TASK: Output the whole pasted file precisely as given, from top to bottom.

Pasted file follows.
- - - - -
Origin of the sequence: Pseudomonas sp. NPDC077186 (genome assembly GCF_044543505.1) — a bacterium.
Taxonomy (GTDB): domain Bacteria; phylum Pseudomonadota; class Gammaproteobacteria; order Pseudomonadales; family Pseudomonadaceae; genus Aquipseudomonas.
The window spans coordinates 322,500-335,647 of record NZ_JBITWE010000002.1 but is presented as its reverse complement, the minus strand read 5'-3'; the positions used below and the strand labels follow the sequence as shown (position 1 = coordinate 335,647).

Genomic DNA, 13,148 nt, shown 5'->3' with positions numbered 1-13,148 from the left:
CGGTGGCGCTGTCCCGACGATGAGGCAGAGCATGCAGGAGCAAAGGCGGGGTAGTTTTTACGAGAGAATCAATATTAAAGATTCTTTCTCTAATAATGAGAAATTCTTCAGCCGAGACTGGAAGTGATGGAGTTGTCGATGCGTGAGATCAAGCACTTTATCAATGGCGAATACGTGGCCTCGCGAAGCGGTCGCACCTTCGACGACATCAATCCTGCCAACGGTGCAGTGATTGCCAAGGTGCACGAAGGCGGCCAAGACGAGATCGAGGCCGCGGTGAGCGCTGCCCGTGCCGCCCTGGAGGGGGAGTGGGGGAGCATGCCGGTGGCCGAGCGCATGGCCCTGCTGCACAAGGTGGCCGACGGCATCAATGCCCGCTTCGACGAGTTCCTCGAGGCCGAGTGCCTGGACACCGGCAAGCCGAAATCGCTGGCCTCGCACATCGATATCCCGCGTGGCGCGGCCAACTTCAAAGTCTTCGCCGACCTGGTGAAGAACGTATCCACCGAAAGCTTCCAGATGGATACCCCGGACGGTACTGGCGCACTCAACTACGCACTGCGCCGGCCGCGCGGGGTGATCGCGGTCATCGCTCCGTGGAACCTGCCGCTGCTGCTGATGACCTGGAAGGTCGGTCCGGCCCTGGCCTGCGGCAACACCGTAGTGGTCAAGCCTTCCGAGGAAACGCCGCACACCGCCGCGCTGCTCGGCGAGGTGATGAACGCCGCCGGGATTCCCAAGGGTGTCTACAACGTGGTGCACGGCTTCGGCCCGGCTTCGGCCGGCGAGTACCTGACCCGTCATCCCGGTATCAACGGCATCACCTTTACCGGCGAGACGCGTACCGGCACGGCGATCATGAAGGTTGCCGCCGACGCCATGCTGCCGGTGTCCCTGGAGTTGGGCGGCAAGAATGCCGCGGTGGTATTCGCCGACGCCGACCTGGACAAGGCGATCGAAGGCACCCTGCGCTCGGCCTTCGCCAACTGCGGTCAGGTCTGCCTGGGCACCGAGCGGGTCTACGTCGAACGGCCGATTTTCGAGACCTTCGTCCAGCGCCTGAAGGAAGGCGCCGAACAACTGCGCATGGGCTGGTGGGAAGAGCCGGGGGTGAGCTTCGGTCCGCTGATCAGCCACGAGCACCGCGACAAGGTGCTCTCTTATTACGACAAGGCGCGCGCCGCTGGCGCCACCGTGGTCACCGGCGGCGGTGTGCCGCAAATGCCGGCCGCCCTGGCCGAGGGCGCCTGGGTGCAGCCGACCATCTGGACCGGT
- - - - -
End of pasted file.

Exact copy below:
Origin of the sequence: Pseudomonas sp. NPDC077186 (genome assembly GCF_044543505.1) — a bacterium.
Taxonomy (GTDB): domain Bacteria; phylum Pseudomonadota; class Gammaproteobacteria; order Pseudomonadales; family Pseudomonadaceae; genus Aquipseudomonas.
The window spans coordinates 322,500-335,647 of record NZ_JBITWE010000002.1 but is presented as its reverse complement, the minus strand read 5'-3'; the positions used below and the strand labels follow the sequence as shown (position 1 = coordinate 335,647).

Genomic DNA, 13,148 nt, shown 5'->3' with positions numbered 1-13,148 from the left:
CGGTGGCGCTGTCCCGACGATGAGGCAGAGCATGCAGGAGCAAAGGCGGGGTAGTTTTTACGAGAGAATCAATATTAAAGATTCTTTCTCTAATAATGAGAAATTCTTCAGCCGAGACTGGAAGTGATGGAGTTGTCGATGCGTGAGATCAAGCACTTTATCAATGGCGAATACGTGGCCTCGCGAAGCGGTCGCACCTTCGACGACATCAATCCTGCCAACGGTGCAGTGATTGCCAAGGTGCACGAAGGCGGCCAAGACGAGATCGAGGCCGCGGTGAGCGCTGCCCGTGCCGCCCTGGAGGGGGAGTGGGGGAGCATGCCGGTGGCCGAGCGCATGGCCCTGCTGCACAAGGTGGCCGACGGCATCAATGCCCGCTTCGACGAGTTCCTCGAGGCCGAGTGCCTGGACACCGGCAAGCCGAAATCGCTGGCCTCGCACATCGATATCCCGCGTGGCGCGGCCAACTTCAAAGTCTTCGCCGACCTGGTGAAGAACGTATCCACCGAAAGCTTCCAGATGGATACCCCGGACGGTACTGGCGCACTCAACTACGCACTGCGCCGGCCGCGCGGGGTGATCGCGGTCATCGCTCCGTGGAACCTGCCGCTGCTGCTGATGACCTGGAAGGTCGGTCCGGCCCTGGCCTGCGGCAACACCGTAGTGGTCAAGCCTTCCGAGGAAACGCCGCACACCGCCGCGCTGCTCGGCGAGGTGATGAACGCCGCCGGGATTCCCAAGGGTGTCTACAACGTGGTGCACGGCTTCGGCCCGGCTTCGGCCGGCGAGTACCTGACCCGTCATCCCGGTATCAACGGCATCACCTTTACCGGCGAGACGCGTACCGGCACGGCGATCATGAAGGTTGCCGCCGACGCCATGCTGCCGGTGTCCCTGGAGTTGGGCGGCAAGAATGCCGCGGTGGTATTCGCCGACGCCGACCTGGACAAGGCGATCGAAGGCACCCTGCGCTCGGCCTTCGCCAACTGCGGTCAGGTCTGCCTGGGCACCGAGCGGGTCTACGTCGAACGGCCGATTTTCGAGACCTTCGTCCAGCGCCTGAAGGAAGGCGCCGAACAACTGCGCATGGGCTGGTGGGAAGAGCCGGGGGTGAGCTTCGGTCCGCTGATCAGCCACGAGCACCGCGACAAGGTGCTCTCTTATTACGACAAGGCGCGCGCCGCTGGCGCCACCGTGGTCACCGGCGGCGGTGTGCCGCAAATGCCGGCCGCCCTGGCCGAGGGCGCCTGGGTGCAGCCGACCATCTGGACCGGT